After sampling and disqualifying Grant Morrison's The Filth as adequate T material I settled on ye old faithful wizard Moore while waiting for it all to kick in It ended up beginning middling and peaking the T Blew my mind One of the nice things I remember from From Hell was this idea that the corpus callosum has been thickening over the centuries of our species increasing communication between the hemispheres but also reducing the impact of the intuitive non verbal right which was responsible for our visions and magicks from when the hemispheres were autonomous This takes that idea to its logical extreme for a mechanistic species confident about engineering biology until I learned later that this was one of his first ever stories way before From Hell I can't seem to find any additional works developing Som Som as a character which strikes me as strange given that the full implication of her corpus callosotomy is never explored in its all delicious promise There are some minor logistics like depth perception but otherwise the mindbending spacetime realignment and shamanic magick potential is left out entirely perhaps for Promethea or his Lovecraftian series At the end while vertigo was pulling my right into the various top view panels I had the distinct suspicion the entire story was being experienced by Som Som simultaneously and we'd get a glimpse of how time works differently in her trapped mind but nah There ends my one complaint because it was equally impactful to have an incredibly convoluted premise used for nothing than a compelling wrapper for an omniscient yet impotent narrator It mirrored my own experience as a reader the sense of inevitability and dread when R has her head shaved apparently helpless and already a shadow of her strident past The rabbithole gets and twisted and shocking and there is nothing I Som Som can do despite knowing exactly what's happening and where things are leading Then when the 'layers of meaning fold in on each other' the story mirrors the past exactly the abandonment and guilt the resentment and rage the suicide and murder the waiting carriage and parting glance The last two issues are relentlessly chilling in their psychopathy destroying R in slow medium and then breakneck steps not by doing unto her but allowing her to do unto herself Ice cold Noone plays on Pareidolia quite like Moore peculiarly I can't find anything authoritative on Google about the role of a writer vs illustrator so I'm currently sticking with the premise that Moore plans the panels fully and Antony Johnston who I've only now discovered did those wonderful Wasteland comics just draws them Every dark portion of a panel adds not just texture but meaning mostly imagined but through a controlled experiment I did conclude that the strokes grains and play of light were all placed to fuel imagination purposefully Every panel was staged with so much detail and precision that each would make for a full Nerdwriter video Because it was T time I spent inordinately patient periods staring at the panels one by one for the first time ever and it was a revelatory experience in how to read comics Really makes me wonder about all the comics I've read so far scrolling quickly down while pausing just enough to read the text and cursorily using the illustration to somehow situate myself in the story superficially This time helped that the letters were dancing around too much I used the text like subtitles absorbed in passing by the subconscious Unfortunately this isn't really a life hack I tried it again on Courtyard and Neonomicon and it does not work Pretty sure it'd work on From Hell though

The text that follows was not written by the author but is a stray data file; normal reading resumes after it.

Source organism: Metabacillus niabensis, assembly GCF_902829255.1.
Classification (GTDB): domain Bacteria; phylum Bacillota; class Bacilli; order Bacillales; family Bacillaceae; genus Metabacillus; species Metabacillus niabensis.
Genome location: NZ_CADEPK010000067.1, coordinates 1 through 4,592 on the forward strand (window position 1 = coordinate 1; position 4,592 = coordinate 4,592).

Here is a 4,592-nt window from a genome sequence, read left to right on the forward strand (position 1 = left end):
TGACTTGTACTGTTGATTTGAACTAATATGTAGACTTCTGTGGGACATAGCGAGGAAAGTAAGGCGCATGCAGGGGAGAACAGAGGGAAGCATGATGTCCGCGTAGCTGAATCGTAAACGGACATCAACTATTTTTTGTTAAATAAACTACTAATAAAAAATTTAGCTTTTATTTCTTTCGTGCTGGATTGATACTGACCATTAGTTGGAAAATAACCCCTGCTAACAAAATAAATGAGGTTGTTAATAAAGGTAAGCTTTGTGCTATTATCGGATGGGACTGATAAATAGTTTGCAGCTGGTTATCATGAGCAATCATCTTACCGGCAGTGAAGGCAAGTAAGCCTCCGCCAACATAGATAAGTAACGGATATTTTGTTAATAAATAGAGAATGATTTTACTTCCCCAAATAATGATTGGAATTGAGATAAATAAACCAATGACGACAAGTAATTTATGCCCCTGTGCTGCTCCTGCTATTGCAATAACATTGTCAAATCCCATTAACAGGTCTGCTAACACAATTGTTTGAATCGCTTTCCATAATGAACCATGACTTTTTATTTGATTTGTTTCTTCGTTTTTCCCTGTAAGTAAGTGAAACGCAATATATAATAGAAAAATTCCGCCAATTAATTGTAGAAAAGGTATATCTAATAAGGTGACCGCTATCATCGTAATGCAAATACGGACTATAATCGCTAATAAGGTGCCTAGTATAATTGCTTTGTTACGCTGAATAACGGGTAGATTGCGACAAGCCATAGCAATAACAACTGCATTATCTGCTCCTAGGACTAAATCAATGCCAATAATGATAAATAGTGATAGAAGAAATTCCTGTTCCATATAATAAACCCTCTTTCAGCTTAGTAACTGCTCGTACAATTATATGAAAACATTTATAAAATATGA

9. says:

    What a wonderful and strange little story of love and revenge identity and perception individuality and duality told in a way that only Alan Moore would think to tell it I'm left with a feeling of beautiful loss


  10. says:

    A weird little fantasy story Not Moore's best work not his worst